As we settled in for the show, there were a pair of ladies in front of us, but we were still about eight feet from the stage and when a black-clad Midge Ure joined Tayor and Solis onstage, the show began in earnest. And earnest is nothing if not the word to describe Ure’s 1988 single “Dear God.” It was probably the one solo video I caught at least a number of times on MTV, indicating that it may have entered the Billboard Hot 100. It was bold of him to put it as a set opener since it was probably the most well known Ure song that anyone who was not a fan might be familiar with.
The band were basically a power trio for much of the music this evening, with synths and MacBookPros relegated to some of the more elaborate Ultravox material. The song still had Ure’s dulcet tones and that ecstatic guitar solo that really redeemed it, but the pared down band arrangement cut out much of the song’s “waste calories” for a tighter, tougher version of the song. As I’d hoped, the no-nonsense trio approach resulted in some of the softer solo material moving closer to the rock spectrum favored by Ultravox.
Next came a “Vienna” deep cut that was like a buried treasure digging itself out of the soil and popping its lid open for your inspection. How else to react to “New Europeans” making an appearance just the second song into the set? Ure’s serrated guitar skank cut through the room effectively even as the synth textures the band would rely on throughout the evening made their first appearance here. This was probably the first time the song had been aired in America since the “Vienna” tour, 36 years ago, easily! I could not have been happier to be right in front of this man as he was belting it out.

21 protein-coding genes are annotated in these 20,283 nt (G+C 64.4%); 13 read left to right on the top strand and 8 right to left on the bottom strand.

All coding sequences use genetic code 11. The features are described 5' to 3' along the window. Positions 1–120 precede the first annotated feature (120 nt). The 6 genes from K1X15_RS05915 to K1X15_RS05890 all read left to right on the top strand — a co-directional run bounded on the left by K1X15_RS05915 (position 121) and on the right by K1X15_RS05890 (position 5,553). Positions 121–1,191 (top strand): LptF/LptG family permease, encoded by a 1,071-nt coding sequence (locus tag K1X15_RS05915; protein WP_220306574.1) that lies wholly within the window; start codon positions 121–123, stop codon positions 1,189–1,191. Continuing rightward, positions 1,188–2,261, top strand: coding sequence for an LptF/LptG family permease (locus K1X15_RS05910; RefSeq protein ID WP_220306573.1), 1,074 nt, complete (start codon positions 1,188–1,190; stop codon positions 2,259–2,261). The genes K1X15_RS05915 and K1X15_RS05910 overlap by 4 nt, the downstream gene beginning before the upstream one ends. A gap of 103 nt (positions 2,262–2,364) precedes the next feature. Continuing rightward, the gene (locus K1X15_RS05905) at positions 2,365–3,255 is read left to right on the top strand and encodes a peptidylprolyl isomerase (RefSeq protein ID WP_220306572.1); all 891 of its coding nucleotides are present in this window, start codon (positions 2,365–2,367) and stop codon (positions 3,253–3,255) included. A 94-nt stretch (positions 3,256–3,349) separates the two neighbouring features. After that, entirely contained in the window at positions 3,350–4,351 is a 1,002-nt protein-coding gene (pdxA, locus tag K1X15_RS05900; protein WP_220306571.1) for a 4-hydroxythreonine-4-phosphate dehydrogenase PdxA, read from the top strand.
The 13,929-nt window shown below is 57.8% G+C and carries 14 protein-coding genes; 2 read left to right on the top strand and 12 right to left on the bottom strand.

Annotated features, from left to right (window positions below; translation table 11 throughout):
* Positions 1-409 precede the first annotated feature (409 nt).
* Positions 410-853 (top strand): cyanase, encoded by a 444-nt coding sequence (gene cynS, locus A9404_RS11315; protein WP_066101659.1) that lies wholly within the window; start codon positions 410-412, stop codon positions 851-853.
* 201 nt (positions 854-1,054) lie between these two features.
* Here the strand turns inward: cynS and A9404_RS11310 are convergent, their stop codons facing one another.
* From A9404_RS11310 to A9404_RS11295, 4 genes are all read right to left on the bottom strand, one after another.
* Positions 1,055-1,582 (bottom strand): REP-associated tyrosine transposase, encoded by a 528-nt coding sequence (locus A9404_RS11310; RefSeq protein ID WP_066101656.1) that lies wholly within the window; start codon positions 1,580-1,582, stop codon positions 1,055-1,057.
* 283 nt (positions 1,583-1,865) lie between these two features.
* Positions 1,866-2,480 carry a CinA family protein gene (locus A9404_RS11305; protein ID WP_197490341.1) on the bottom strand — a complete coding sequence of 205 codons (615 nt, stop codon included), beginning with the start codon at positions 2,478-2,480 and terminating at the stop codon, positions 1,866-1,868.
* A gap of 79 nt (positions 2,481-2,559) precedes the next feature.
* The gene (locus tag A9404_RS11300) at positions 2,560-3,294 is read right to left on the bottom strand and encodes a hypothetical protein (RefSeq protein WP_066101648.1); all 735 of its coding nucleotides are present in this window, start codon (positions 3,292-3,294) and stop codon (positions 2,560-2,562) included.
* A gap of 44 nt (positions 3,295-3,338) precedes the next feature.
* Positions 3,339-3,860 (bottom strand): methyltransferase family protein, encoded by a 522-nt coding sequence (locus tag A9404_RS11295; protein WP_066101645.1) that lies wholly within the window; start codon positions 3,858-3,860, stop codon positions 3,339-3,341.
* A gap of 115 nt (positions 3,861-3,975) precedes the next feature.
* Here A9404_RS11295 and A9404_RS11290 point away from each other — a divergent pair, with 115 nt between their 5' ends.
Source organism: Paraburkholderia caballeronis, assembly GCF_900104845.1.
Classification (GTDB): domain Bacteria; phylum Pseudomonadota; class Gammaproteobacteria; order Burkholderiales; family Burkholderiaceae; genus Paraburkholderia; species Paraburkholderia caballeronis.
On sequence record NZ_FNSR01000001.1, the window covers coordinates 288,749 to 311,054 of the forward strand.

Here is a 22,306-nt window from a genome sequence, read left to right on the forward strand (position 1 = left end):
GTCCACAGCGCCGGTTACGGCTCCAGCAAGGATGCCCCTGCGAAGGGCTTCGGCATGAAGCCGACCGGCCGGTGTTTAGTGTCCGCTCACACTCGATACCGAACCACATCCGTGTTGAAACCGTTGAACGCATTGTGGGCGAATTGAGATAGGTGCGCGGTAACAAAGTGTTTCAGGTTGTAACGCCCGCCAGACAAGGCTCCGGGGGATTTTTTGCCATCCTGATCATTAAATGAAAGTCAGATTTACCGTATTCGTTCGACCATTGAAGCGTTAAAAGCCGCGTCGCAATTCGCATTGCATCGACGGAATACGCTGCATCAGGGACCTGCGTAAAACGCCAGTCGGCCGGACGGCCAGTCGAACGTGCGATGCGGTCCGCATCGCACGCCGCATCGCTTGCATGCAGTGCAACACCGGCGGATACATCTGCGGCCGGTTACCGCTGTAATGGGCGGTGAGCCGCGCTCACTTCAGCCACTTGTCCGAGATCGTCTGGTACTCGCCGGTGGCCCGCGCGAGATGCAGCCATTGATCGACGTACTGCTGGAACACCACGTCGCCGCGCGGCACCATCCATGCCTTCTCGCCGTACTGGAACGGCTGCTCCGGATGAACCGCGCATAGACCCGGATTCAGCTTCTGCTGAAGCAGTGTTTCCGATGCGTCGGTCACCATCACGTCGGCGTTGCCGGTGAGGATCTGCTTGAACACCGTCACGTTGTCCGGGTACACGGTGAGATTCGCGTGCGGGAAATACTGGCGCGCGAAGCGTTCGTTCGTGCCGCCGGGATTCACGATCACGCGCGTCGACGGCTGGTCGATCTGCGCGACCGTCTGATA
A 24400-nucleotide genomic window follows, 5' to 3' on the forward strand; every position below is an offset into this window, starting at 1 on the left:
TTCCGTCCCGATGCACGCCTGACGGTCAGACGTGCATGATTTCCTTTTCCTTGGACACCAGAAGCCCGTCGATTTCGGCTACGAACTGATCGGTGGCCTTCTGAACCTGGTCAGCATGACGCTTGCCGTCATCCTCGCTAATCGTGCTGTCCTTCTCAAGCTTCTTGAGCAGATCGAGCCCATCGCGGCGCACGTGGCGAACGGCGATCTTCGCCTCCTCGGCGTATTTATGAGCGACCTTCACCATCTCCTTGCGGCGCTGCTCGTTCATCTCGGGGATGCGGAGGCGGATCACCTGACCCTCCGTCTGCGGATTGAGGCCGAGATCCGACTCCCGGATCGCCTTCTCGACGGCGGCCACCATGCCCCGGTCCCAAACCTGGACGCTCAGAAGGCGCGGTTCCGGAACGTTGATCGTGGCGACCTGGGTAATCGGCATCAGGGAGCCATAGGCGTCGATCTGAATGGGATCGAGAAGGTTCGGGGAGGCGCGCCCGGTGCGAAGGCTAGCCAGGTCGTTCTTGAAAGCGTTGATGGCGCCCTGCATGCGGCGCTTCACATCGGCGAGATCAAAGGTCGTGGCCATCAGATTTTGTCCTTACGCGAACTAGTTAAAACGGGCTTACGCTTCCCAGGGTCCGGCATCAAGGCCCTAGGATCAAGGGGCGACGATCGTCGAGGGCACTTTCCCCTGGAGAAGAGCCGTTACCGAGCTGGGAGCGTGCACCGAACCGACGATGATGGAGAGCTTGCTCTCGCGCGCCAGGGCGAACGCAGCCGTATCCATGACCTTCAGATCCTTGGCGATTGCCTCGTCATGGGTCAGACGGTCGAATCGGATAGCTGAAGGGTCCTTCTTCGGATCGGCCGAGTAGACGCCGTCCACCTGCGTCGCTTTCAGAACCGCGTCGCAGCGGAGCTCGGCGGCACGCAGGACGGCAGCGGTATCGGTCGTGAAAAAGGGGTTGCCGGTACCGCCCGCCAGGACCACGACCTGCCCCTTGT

The next song he performed was one I would be in no hurry to hear, actually. His #1 UK hit “If I Was” represented a sound that I really didn’t appreciate from him; all airy DX7s, grandiloquent crescendoes, and sappy lyrics. While there was nothing that could be done about the crescendoes and lyrics, the performance of the tune this evening was, again, tougher and more muscular [as if that adjective could even be in the same sentence as this song!] than any previous playback of the song had been, making it go down a lot easier than history would have it. Ure’s decision to bring a trio approach to the arrangements, which were only worked out immediately before the tour in rehearsals, paid off in spades here. If this was my least favorite song of the evening, then this was shaping up to be a fantastic show.
Next came a song I was hot to hear, his 1986 non-LP single “Call Of The Wild.” Though he proffered the less intense 7″ version, I still had enormous fun adding my own vocals to the backing chorus of “don’t go” with his backing band while Ure stayed on the lead vox. Of all of the Ure/Mitchell numbers from the period of his first solo album, “The Gift,” this was by far my favorite, and great fun to hear live, eight feet in front of me.
When Ure introduced his next number as a song he had wrote and produced, I knew I was in for a treat; his spaghetti western solo treatment of the seminal “Fade To Grey.” Now that’s what I call a gift! The synth loops set this one up while Solis got busty on his rig. The song’s crystalline middle eight saw Ure switching to synth leads on his rig as well, as he extended the bridge for twice as long as the single version. This was also great fun to sing along with and a supremely gratifying moment for me. This was the first iconic song of the evening for me, but it would not be the last.
Next: …Running through memories like thieves in the night